The New York Times published a great piece on the struggles of a community faced with the overwhelming effects of chemical pollution. A DuPont plant in Parkersburg, West Virginia manufacturing perfluorooctanoic acid (PFOA) contaminated the land, water, the animals and the people inhabiting this community. While this is a tragic, compelling story of a struggling community and Rob Bilott, the lawyer defending them, it illustrates the usual scenario of corporate pollution. I won’t attempt to summarize the story told so well in this article, but it’s worth examining how such a story could play out in a world where we have both federal and state agencies charged with protecting public health and the environment from toxic chemicals like PFOA.
Chemical Pollution Narrative
The narrative of PFOA includes elements common to the stories behind other chemicals such as asbestos and vinyl chloride, including:
- Secrecy. DuPont knew as early as 1961 that PFOA was linked with liver problems in rats. In 1981 studies found birth defects in rats and a subsequent study of workers also found birth defects. In 1984 DuPont knew that PFOA was getting into the drinking water and in the end it was determined that 70,000 people drank poisoned water. Studies in the 1990’s revealed PFOA’s connection to cancer and DNA damage in lab rats. None of this information was reported to the EPA or revealed to workers or the community, until 2001 when Bilott lifted the curtain from DuPont’s secrecy by writing to the EPA, the U.S. Attorney General and relevant state authorities, to reveal DuPont’s dirty secrets.
- Profits over health. In 1993 DuPont found an alternative to PFOA that was less persistent in the environment and seemingly safer, but failed to switch it out, because of potential risk to corporate profits. It finally adopted this alternative in 2013, but safety data is also lacking on the alternative.
- Corporate impunity to pollute. It might be hard to understand how DuPont could get away with polluting water, land, animals and people for decades without the EPA or state regulators noticing, but as the article points out and we now know too well, the Toxic Substances Control Act (TSCA), the law that regulates industrial chemicals in the U.S., essentially allows corporations to regulate themselves. Quoting the article: “PFOA was only one of more than 60,000 synthetic chemicals that companies produced and released into the world without regulatory oversight.”
- Widespread contamination. Due to the location of manufacturing sites, PFOA is present in 94 water districts in 27 states, including Minnesota. But PFOA contamination is now global, due to the presence of PFCs in carpeting, cosmetics, clothing, nonstick pans, and food packaging. The CDC has detected PFOA and other perfluorinated chemicals in 98 percent of people tested in the U.S.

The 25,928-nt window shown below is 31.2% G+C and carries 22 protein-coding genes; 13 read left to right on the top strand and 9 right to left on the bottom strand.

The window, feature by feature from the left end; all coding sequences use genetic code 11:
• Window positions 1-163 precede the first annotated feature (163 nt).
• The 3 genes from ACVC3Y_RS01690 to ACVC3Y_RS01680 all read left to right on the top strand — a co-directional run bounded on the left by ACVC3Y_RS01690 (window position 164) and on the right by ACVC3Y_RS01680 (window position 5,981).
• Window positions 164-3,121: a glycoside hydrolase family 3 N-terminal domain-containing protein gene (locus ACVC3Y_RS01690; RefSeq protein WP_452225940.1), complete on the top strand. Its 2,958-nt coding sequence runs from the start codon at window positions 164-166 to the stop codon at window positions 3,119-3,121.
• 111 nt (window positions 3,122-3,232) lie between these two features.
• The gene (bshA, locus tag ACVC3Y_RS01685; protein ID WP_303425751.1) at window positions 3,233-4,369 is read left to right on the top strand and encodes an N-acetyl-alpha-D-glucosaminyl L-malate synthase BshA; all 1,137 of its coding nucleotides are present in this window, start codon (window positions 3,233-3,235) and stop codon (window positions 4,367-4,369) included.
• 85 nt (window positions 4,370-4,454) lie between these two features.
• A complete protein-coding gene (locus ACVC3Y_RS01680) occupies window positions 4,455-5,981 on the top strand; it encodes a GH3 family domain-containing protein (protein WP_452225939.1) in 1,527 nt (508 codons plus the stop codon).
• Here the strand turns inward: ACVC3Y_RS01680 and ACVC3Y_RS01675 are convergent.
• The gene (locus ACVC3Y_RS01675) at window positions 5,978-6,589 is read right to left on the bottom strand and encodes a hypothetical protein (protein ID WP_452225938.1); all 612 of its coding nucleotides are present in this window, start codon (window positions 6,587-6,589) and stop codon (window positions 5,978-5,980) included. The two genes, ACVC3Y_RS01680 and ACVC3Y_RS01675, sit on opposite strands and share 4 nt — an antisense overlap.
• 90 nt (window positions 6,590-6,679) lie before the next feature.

Health risks and consumer tips
In 2015 nearly 200 scientists issued the Madrid Statement on Poly- and Perfluoroalkyl Substances (PFASs) supporting a growing concern for human exposure to PFASs chemicals. It provides documentation of widespread exposure to PFASs and increased risk of liver toxicity, hormone disruption, neurobehavioral effects, cancer and numerous other adverse health impacts.
Fortunately you can reduce your personal exposure to PFASs, by following a few simple tips.
- Cook whole foods at home, avoiding processed prepackaged food and fast food, with grease-resistant food packaging.
- Avoid non-stick cookware coated with Teflon, instead cook with stainless steel or cast iron pans.
- Avoid purchasing stain resistant furniture, carpets or clothing, treated with PFASs.
- Check the labels of personal care products and avoid those with the ingredients “fluoro” or “perfluoro.”
- If you live in the Twin Cities, Minnesota, avoid exposure to PFASs in fish by following the Minnesota Department of Health’s site-specific fish consumption advice.
What about TSCA Reform?
The story of PFOA pollution in Parkersburg, West Virginia illustrates the failure of the chemical regulatory system to protect this community and to prevent broader exposure to a chemical that a company knew to be toxic. DuPont kept its toxic secret for decades while they continued to manufacture, put into consumer products and discharge PFOA into the environment. A growing movement by states to regulate toxic chemicals and mounting science showing adverse effects on human health from toxic chemical exposures supports the need to reform our federal regulatory system. This year both houses of Congress have passed bills to update TSCA, but neither bill adequately addresses the problem we’re talking about here.
As Congress conferences the two bills, I urge them to craft a reformed TSCA that takes the best provisions of each bill, including retaining state authority to act on chemicals of concern when EPA has not yet taken action on a chemical.
We need to change the chemical pollution narrative and finally give EPA the authority to keep chemicals like PFOA out of our environment, our products and our bodies and to assure that replacement chemicals are truly safer.